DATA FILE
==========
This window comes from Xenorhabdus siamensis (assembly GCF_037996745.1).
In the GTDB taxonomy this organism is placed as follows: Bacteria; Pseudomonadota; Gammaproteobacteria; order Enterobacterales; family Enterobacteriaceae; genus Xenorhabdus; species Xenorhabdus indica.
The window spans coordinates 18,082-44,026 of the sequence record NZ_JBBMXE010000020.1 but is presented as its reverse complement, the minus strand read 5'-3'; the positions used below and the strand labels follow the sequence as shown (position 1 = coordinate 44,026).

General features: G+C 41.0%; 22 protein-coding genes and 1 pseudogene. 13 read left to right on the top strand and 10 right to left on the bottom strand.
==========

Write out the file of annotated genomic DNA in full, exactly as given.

This window comes from Xenorhabdus siamensis (assembly GCF_037996745.1).
In the GTDB taxonomy this organism is placed as follows: Bacteria; Pseudomonadota; Gammaproteobacteria; order Enterobacterales; family Enterobacteriaceae; genus Xenorhabdus; species Xenorhabdus indica.
The window spans coordinates 18,082-44,026 of the sequence record NZ_JBBMXE010000020.1 but is presented as its reverse complement, the minus strand read 5'-3'; the positions used below and the strand labels follow the sequence as shown (position 1 = coordinate 44,026).

General features: G+C 41.0%; 22 protein-coding genes and 1 pseudogene. 13 read left to right on the top strand and 10 right to left on the bottom strand.